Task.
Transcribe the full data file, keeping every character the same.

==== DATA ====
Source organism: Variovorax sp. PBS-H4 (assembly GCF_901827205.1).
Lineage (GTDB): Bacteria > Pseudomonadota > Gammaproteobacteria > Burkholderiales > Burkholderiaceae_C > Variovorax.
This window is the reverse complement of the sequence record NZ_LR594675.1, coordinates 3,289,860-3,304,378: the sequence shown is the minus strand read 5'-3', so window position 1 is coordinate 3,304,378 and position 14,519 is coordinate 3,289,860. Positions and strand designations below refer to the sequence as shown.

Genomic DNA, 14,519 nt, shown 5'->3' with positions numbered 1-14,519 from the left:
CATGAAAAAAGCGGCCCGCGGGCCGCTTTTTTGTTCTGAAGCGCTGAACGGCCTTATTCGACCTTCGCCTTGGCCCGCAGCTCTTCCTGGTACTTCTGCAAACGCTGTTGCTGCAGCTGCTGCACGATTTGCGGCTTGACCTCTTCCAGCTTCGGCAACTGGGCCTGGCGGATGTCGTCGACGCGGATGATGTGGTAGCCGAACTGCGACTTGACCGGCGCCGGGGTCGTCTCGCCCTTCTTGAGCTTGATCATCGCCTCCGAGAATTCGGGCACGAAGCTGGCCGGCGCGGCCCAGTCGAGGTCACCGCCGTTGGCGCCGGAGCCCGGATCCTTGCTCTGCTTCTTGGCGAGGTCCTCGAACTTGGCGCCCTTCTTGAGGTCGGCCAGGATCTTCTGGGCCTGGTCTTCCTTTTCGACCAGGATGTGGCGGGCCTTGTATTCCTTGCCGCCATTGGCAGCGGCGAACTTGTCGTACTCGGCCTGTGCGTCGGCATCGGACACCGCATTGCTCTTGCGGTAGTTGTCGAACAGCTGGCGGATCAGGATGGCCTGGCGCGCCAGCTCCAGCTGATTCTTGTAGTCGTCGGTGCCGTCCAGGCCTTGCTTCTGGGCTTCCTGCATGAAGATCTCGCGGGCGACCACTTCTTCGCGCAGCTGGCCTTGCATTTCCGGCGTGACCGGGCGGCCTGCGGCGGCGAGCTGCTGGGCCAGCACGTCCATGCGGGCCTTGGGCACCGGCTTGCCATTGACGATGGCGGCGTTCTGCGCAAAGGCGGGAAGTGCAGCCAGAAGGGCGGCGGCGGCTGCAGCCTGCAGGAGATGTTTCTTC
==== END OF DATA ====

Source organism: Variovorax sp. PBS-H4 (assembly GCF_901827205.1).
Lineage (GTDB): Bacteria > Pseudomonadota > Gammaproteobacteria > Burkholderiales > Burkholderiaceae_C > Variovorax.
This window is the reverse complement of the sequence record NZ_LR594675.1, coordinates 3,289,860-3,304,378: the sequence shown is the minus strand read 5'-3', so window position 1 is coordinate 3,304,378 and position 14,519 is coordinate 3,289,860. Positions and strand designations below refer to the sequence as shown.

Genomic DNA, 14,519 nt, shown 5'->3' with positions numbered 1-14,519 from the left:
CATGAAAAAAGCGGCCCGCGGGCCGCTTTTTTGTTCTGAAGCGCTGAACGGCCTTATTCGACCTTCGCCTTGGCCCGCAGCTCTTCCTGGTACTTCTGCAAACGCTGTTGCTGCAGCTGCTGCACGATTTGCGGCTTGACCTCTTCCAGCTTCGGCAACTGGGCCTGGCGGATGTCGTCGACGCGGATGATGTGGTAGCCGAACTGCGACTTGACCGGCGCCGGGGTCGTCTCGCCCTTCTTGAGCTTGATCATCGCCTCCGAGAATTCGGGCACGAAGCTGGCCGGCGCGGCCCAGTCGAGGTCACCGCCGTTGGCGCCGGAGCCCGGATCCTTGCTCTGCTTCTTGGCGAGGTCCTCGAACTTGGCGCCCTTCTTGAGGTCGGCCAGGATCTTCTGGGCCTGGTCTTCCTTTTCGACCAGGATGTGGCGGGCCTTGTATTCCTTGCCGCCATTGGCAGCGGCGAACTTGTCGTACTCGGCCTGTGCGTCGGCATCGGACACCGCATTGCTCTTGCGGTAGTTGTCGAACAGCTGGCGGATCAGGATGGCCTGGCGCGCCAGCTCCAGCTGATTCTTGTAGTCGTCGGTGCCGTCCAGGCCTTGCTTCTGGGCTTCCTGCATGAAGATCTCGCGGGCGACCACTTCTTCGCGCAGCTGGCCTTGCATTTCCGGCGTGACCGGGCGGCCTGCGGCGGCGAGCTGCTGGGCCAGCACGTCCATGCGGGCCTTGGGCACCGGCTTGCCATTGACGATGGCGGCGTTCTGCGCAAAGGCGGGAAGTGCAGCCAGAAGGGCGGCGGCGGCTGCAGCCTGCAGGAGATGTTTCTTC